Type checking preventing missing fields from being projected as null

According to the docs:

If a requested field doesn’t exist in the projected object, the returned field value is set to null.

So why is the type system inferring that a projected field doesn’t exist and throwing an error? I’m trying to use projection to add in any missing fields

We could probably clarify the docs. Can you link to the specific page that is from?

At this time, where we haven’t released schema enforcement, all documents are essentially of type { *: Any }. So you can project any fields you want because any and all fields are nullable. But you cannot select for a field that is known to not exist.

To say it another way, a nullable field will be null if it is missing from an object, but the field has to exist in the type for you to request it in the first place.

When you assign an object literal to a variable, it’s type is literally the object you provided. Check out the type info from my query here:

In my case, I can project for the fields I defined, but not for a new field

Declare types for your variables

You can declare a type for your variable, either by being explicit about the fields, or setting the whole object to Any or { *: Any }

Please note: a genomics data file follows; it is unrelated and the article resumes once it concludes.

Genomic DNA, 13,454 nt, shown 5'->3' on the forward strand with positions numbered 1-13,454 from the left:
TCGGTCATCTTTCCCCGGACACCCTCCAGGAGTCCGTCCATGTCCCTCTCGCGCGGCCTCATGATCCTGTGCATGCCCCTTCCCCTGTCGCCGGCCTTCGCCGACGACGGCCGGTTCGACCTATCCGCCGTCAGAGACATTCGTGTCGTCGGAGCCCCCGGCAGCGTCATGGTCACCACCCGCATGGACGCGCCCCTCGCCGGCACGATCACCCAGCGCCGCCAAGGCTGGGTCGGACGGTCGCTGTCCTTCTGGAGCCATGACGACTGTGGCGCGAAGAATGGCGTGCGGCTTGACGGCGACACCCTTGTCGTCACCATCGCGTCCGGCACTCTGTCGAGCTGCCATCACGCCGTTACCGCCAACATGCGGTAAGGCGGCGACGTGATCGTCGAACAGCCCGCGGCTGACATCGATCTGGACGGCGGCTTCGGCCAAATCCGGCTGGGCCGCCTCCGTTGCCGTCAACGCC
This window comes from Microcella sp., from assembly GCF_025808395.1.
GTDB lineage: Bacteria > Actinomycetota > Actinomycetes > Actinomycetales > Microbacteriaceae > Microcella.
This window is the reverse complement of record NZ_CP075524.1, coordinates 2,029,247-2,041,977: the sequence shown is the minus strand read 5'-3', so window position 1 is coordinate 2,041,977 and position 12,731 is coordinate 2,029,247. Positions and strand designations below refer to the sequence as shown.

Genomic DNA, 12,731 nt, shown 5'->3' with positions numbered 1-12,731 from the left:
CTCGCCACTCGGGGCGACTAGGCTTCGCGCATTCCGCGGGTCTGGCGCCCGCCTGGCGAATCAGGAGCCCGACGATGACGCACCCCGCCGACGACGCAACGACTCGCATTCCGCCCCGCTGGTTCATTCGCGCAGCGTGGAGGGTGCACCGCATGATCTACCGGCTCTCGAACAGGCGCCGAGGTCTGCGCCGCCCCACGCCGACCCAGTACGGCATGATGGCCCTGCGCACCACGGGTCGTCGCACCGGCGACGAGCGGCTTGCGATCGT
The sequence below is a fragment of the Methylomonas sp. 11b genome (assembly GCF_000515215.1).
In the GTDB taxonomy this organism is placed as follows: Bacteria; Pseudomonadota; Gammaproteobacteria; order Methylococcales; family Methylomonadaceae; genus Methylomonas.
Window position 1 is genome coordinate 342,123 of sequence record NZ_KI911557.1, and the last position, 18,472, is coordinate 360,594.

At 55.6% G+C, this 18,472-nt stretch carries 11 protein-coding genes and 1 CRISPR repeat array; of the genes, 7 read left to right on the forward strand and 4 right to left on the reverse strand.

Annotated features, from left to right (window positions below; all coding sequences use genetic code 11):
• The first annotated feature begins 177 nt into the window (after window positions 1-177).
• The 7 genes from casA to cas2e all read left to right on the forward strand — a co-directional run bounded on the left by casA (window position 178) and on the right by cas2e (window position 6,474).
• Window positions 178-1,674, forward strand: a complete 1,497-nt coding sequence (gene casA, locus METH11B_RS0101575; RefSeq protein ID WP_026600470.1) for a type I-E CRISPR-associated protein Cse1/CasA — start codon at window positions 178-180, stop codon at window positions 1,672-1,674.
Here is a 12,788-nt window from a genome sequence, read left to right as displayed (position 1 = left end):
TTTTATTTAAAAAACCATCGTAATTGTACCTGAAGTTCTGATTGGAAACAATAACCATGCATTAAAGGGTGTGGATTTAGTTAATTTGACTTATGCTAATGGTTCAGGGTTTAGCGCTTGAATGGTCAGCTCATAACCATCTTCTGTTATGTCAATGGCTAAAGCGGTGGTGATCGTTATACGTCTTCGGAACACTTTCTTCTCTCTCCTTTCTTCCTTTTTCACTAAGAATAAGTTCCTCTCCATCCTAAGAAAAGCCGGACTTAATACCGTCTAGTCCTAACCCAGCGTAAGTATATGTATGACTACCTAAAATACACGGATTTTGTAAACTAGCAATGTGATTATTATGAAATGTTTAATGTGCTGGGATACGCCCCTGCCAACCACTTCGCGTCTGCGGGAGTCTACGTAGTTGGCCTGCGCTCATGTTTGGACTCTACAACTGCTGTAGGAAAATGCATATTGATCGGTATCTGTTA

At the top of this page:

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This seems counterintuitive to me. When projecting, you are creating a new type. After all, you can redefine fieldnames and even add in completely new fields from outside the object. Why then should you be limited by the original type when performing projection.

This is consistent with any other typed language. Even Typescript.

Consider that a projection is desugared like this:

const x = {
  nonNullable: 42,
  nullable: null,
}

// The original projection
x {
  nonNullable,
  nullable,
  missing
}
// desugar the selected fields
x {
  nonNullable: .nonNullable,
  nullable: .nullable,
  missing: .missing
}
// desugar the whole projection
{
  nonNullable: x.nonNullable,
  nullable: x.nonNullable,
  missing: x.missing // This is a clear type error, because x has no field called "missing"
}

In Typescript, the type of an object literal is the given object structure, similar to FQL. Trying to do something results in a type error

More workarounds

The issue is the implicit x.missing that is being read. If you know which fields are missing, then you can explicitly set them to null

x {
  nonNullable,
  nullable,
  missing: null // now okay because I am not trying to read `x.missing`
}
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